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in the sentence, which the visitor, upon application, refused to expunge. ,
If therefore the Registers of Christ's College are filent with respect to the expulsion of John Milton, it is not plain that he was either expelled or rusticated, not to mention that the terms, vetiti laris et exilium, may refer to twenty causes besides that assigned by the new Biographer. If Milton's return to college was voluntary, it would be invidious to ascribe his absence to compulfion; unless you will suppose that the prohibition was the effect of his father's æconomy, which is by far most likely to have been the case.
Milton however was certainly out of humour with the universities (except
perhaps with a few of his ingenious and judicious friends in them); and Dr.Johnfon gives us our choice of two causes of it, the injudicious severity of his governors, : and Milton's captious perverseness *
Had Milton left us nothing upon the subject but rude and indiscriminate abuse of the universities, Dr. Johnson's alternative in affisting us to account for it had been liberal and gracious. But the single letter of Milton to Hartlib thews that his objections were of another sort, and took their rise neither from any resentment against his governors for their feverity, nor from any perverseness of his own temper. So far from blaming their
severity, he reproves the idle vacancies 1977 ľúbi., * Life, p. 10. " . Hata '?'1%9} 13. D 3 I given
given both to schools and universities, as; a detrimental and improper indulgence ; with respect to his own disposition, nothing appears here but a defire to melio4 rate the mode of education, in which Hartlib was as hearty as himfelf; and it appears by our late academical reformations, that the authors of them were no more in humour with the methods of their predecessors than Milton himfelf. -
It is true, Milton was zealous for Re. formation in the church, and who can say it was not wanted ? or who but Dr. Johns son will say it? Milton laid the errors and abuses in the church to the account of the bishops. The bishops countenanced and encouraged the universities ; and it was but natural for the universi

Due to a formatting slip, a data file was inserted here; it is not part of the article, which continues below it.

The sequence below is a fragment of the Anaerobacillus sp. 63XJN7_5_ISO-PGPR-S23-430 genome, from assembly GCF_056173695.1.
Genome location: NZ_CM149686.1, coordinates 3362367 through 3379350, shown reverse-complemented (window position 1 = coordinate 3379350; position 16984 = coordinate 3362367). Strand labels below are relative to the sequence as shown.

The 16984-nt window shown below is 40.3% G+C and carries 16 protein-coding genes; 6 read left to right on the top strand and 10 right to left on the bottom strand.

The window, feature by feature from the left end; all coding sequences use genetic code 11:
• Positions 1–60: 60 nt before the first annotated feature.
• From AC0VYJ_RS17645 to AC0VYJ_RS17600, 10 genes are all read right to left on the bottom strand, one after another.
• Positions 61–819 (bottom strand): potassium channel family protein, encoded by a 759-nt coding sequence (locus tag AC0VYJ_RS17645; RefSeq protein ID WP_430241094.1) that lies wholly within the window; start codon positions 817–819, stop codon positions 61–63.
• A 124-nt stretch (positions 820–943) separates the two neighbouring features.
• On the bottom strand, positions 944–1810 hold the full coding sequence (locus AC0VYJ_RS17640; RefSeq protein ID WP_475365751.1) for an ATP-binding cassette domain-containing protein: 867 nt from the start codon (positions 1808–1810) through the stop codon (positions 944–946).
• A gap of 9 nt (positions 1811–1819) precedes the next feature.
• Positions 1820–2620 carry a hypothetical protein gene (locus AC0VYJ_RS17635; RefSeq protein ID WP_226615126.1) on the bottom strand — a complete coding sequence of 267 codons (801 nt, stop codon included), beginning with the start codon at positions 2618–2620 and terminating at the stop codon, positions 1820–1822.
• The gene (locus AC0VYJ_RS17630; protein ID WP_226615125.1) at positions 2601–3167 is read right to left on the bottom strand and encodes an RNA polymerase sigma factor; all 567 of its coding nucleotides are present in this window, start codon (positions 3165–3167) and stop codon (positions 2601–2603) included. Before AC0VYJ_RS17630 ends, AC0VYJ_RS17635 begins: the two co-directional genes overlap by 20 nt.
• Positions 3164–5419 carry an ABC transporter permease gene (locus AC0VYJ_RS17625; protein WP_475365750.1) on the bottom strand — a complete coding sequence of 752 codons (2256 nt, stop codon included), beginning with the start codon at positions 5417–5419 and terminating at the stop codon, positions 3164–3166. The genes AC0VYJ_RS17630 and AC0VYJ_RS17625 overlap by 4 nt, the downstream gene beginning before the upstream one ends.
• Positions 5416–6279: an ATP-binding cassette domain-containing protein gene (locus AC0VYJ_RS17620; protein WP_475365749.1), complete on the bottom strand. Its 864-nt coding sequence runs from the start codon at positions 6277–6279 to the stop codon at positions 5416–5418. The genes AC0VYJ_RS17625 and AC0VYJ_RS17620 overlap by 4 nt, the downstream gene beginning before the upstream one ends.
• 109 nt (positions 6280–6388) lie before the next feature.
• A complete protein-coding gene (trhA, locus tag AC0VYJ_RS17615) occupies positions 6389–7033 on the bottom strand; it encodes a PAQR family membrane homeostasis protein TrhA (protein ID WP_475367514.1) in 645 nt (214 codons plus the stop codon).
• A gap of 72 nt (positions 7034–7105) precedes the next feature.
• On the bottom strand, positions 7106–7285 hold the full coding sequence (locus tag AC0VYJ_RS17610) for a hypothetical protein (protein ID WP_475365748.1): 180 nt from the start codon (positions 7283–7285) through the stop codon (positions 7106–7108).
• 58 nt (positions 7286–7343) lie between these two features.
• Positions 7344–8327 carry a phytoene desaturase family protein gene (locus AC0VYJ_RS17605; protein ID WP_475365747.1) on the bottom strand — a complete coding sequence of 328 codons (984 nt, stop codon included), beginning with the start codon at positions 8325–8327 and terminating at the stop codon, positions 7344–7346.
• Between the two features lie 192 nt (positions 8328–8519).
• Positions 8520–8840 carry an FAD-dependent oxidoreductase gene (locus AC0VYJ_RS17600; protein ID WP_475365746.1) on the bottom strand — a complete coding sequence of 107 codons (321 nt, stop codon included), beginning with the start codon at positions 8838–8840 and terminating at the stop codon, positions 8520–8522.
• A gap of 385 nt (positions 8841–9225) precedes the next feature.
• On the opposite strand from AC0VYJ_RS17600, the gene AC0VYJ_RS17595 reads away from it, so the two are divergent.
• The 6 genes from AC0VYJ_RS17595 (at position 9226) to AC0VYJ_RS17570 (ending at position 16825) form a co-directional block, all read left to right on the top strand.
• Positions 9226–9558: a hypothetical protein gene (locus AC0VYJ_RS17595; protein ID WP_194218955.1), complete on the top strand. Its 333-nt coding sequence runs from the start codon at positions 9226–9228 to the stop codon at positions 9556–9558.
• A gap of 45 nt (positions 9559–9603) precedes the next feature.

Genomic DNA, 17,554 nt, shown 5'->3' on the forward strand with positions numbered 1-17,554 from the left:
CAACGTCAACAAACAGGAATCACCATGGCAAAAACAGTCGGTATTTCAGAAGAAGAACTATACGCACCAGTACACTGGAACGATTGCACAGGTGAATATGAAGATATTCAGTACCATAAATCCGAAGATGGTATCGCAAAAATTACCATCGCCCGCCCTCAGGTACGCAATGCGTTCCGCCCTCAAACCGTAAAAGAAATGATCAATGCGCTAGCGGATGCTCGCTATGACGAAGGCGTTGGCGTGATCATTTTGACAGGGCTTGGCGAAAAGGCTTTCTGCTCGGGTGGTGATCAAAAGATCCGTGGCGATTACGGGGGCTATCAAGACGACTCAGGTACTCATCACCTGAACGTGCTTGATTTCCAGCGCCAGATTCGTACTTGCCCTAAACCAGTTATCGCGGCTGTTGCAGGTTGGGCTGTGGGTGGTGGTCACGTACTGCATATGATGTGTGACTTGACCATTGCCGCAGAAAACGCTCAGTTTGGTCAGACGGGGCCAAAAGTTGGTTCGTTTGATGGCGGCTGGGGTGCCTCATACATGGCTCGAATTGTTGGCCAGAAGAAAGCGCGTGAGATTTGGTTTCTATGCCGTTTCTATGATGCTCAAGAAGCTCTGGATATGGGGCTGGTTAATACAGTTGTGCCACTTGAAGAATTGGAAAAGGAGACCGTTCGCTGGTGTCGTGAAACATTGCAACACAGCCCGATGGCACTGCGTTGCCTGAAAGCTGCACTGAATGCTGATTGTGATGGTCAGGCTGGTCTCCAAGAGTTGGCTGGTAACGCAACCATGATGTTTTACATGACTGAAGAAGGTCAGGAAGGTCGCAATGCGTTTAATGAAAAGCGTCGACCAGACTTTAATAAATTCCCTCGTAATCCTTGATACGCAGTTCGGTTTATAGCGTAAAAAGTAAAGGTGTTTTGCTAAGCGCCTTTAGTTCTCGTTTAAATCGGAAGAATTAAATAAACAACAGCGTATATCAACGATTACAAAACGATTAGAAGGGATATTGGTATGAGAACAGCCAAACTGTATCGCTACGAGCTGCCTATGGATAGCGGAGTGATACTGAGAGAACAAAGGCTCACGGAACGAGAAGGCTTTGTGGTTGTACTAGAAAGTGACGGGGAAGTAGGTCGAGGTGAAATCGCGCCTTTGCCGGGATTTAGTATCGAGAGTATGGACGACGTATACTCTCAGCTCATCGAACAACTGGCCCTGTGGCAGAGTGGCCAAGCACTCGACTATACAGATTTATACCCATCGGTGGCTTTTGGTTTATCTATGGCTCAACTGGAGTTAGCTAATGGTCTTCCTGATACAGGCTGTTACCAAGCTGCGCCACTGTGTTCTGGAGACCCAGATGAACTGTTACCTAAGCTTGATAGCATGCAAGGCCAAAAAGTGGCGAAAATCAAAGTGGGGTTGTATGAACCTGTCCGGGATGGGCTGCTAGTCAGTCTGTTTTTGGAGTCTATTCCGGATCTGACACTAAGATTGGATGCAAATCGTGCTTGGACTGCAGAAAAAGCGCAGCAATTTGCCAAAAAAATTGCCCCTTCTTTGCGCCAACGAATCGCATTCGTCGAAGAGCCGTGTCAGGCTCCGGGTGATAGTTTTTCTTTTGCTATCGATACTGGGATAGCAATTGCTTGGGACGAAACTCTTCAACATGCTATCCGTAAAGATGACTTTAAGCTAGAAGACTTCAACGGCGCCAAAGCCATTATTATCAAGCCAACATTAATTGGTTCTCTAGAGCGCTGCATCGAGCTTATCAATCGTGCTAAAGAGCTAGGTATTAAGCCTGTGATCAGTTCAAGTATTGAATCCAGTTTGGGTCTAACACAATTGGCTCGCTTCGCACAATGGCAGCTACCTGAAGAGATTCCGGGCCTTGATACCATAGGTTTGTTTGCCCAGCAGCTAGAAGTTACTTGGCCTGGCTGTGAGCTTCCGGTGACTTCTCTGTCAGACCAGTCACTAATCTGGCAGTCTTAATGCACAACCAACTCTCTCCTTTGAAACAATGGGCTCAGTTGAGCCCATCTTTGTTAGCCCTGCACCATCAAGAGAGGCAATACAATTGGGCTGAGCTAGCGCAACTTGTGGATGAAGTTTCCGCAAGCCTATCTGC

ties in their turn to inculcate that fort of learning which tended to uphold the episcopal authority, and consequently to prevent the reformation Milton wished for.
' '' . • “One of his.abjections," says the Doctor, 6 to academical education, as it was
then conducted, is, that men designed .- for orders in the church were per
« mitted to act plays, writhing and un.« boning their clergy limbs to all the antic :.6 and dishonest gestures of Trinculoes,
* buffoons, and bawds, prostituting the :"phame of that ministry, which ciiber they
* bad or were nigh having, to the eyes of " courtiers and court-ladies, with tleir * grooms and madamoiselles *, ie * Apology for Smeltymnus, p. 110. Birch's'èd. · D4
Num fingit, num mentitur! If Ignoramus was well acted at Trinity College, these ludicrous appearances must be exhibited to the spectators, who were perfons exactly answering the description here given of them; and if the characters were personated by clergymen, or candidates for orders, there is propriety as well as truth in Milton's reflection. But this is not the objection.. in
“This is fufficiently peevish,” savs the Doctor, “ in a man, who, when he ~ mentions his exile from the college, “ relates, with great luxuriance, the “ compensation which the pleasures of “ the theatre afford him. Plays were " therefore only criminal when they were « acted by academicks, *”. in 17. * Life, p. 12.